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    The open source community has years and thousands of hours of work before they will make a dent in Microsoft
    Not as much work as you think. Web Apps are quickly destroying more and more desktop services every day. Microsoft is a VERY distant 3rd in the web apps business (behind google & yahoo). When the apps are browser based, the OS no longer matters, the desktop software no longer matters. Gmail works the same for me regardless of whether I'm on Safari, IE, Firefox, or Konquerer. MS is most definitely NOT the leader in the server software industry, either. There's a reason why people keep saying that Microsoft's current business model is doomed: because it is. And, guess what? It's open source tools that are ultimately doing it. Yahoo & Google would probably not be anywhere near as well off as they are right now if it weren't for open source tools, that have enabled them to dramatically reduce costs and increase productivity (if the software doesn't do what you want it to, simply change it to suit your needs).

    In addition, Microsoft's business model doesn't fly well in the developing (BRIC) nations, where Linux installations make Windows look insignificant.

    Linux is well-liked by IT professionals for the same reasons why we like all Unix variants. It has common tools that are easy to master, intelligent & secure file permissions, extremely convenient tools like symbolic links (windows actually can support symbolic links, but not natively in the shell! you have to use the windows APIs to create them, and even then they're buggy...go figure), never having to reboot the server to install software,etc. Linux (and the OS BSD variants) are even more popular due to the fact that:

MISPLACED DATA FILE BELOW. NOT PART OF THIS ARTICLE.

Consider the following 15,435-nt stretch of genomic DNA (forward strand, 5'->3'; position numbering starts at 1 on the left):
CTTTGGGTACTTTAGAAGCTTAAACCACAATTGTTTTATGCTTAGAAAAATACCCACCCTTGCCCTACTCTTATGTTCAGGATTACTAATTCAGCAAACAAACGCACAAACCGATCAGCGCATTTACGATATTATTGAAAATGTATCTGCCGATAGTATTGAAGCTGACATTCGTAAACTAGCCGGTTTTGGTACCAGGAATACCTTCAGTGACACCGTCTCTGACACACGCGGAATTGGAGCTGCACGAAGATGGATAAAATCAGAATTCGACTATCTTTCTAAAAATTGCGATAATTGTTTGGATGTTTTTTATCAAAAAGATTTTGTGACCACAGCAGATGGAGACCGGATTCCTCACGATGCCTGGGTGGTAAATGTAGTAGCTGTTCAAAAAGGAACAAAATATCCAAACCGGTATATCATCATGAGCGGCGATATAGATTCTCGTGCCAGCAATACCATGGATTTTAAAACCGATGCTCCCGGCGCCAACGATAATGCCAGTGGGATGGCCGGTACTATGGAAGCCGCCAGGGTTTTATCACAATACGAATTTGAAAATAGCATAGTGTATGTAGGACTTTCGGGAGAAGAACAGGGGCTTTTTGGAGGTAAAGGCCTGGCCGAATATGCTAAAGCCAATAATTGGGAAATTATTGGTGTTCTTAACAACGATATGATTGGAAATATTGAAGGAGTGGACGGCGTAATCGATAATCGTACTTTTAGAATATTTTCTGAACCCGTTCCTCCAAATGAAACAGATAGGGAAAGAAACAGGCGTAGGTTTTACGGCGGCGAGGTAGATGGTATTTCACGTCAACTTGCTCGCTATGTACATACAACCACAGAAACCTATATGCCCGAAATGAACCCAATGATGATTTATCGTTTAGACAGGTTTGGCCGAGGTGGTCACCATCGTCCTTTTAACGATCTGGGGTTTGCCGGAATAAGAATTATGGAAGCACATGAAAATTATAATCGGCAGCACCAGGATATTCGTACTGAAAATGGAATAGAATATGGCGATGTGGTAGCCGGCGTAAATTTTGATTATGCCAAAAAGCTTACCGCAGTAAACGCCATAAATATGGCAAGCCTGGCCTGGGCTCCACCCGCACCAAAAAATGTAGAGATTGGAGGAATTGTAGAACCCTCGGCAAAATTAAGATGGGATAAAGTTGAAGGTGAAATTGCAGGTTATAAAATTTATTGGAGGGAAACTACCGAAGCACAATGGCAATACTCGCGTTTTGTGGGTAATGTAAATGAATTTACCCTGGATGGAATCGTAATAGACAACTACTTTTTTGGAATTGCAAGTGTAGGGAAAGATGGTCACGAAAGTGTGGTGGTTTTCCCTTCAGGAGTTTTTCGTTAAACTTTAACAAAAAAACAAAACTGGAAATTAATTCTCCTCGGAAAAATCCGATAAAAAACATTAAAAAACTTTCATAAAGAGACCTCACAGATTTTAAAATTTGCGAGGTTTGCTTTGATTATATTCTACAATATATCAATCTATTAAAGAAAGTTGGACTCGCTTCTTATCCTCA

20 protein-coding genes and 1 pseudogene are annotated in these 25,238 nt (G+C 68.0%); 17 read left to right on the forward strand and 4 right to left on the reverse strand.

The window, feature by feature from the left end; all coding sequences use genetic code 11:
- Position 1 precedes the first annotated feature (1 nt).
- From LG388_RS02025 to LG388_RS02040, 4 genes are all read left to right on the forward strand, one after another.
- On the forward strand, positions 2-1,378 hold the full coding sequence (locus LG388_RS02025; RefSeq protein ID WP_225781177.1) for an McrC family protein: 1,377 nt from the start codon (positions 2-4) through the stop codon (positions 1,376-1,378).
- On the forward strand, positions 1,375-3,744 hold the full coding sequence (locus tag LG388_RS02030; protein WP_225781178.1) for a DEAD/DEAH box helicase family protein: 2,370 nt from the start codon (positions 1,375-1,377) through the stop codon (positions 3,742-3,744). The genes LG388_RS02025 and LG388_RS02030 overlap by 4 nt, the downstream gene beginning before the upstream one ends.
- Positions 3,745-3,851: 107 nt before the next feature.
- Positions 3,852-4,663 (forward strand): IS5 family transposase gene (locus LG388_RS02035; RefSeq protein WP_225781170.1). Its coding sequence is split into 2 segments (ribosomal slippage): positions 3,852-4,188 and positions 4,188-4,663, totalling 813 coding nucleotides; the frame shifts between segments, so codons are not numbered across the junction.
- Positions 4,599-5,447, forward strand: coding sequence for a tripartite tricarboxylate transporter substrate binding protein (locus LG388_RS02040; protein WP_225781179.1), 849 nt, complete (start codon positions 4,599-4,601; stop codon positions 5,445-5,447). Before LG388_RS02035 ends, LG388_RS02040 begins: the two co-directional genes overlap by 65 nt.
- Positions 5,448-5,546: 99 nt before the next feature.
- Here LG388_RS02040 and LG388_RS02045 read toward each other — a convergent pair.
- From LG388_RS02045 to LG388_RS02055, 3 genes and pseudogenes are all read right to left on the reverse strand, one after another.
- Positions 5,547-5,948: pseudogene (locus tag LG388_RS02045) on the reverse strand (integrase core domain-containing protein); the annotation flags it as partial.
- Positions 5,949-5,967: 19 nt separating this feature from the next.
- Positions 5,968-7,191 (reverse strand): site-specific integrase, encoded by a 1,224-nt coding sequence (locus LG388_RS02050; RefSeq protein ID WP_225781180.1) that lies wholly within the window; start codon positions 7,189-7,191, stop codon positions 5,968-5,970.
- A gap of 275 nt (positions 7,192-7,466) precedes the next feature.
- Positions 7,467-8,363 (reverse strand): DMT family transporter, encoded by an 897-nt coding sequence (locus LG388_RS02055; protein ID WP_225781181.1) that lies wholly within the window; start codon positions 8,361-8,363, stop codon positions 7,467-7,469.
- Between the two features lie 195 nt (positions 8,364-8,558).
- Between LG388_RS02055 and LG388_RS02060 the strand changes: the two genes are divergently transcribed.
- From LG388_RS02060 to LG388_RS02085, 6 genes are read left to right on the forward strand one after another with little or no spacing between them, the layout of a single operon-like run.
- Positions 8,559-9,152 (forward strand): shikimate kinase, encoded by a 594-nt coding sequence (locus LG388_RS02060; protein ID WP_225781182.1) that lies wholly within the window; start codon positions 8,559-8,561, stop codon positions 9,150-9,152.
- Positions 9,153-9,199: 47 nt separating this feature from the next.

1.) They're free
    2.) You have full access to the source and can change it in any way you see fit. Compile it to be more optimized for your particular platform, strip out unnecessary functionality, and anything else.
    3.) Virtually every tool you could possibly ever need is available.
    - Development tools (text editors, compilers, IDEs, debuggers, profilers)
    - Server software (HTTP, FTP, databases, etc.)
    - office suites
    - email applications
    - web browsers
    - image editing software
    - media playback software
    - games

    The list goes on and on. What's more, with WINE you can run the majority of windows apps, too (well, mostly you can run games, and that's really all you need WINE for anyway).

    But don't take my word for that, do some research on your own. Read some of the white papers from places like the Yankee Group. They do an annual survey and comparison of the cost of ownership of Linux vs. Windows. There is some pretty interesting stuff in their 2005 edition.
    Ahh, the infamous Microsoft-funded "Get the facts" TCO campaign? Too bad the IT industry still knows better. You can fool idiots who don't know a damn thing about technology, but you can't fool people that do. The Yankee group's the only company out there that tries to make these claims, and they go far out of their way to try to claim that they're unbiased (even occasionally releasing a midly negative comment about some MS product).

    Linux has a 15% market share and MS a 73% share in the server world? Where in the hell did you find that? Oh, wait, you're probably using the Yankee groups' metric for market share which is based on revenue associated with setting up the servers (which is, of course, ridiculous since most linux installations are free). Even the most conservative MICROSOFT estimates don't try to claim that they have a 73% market share.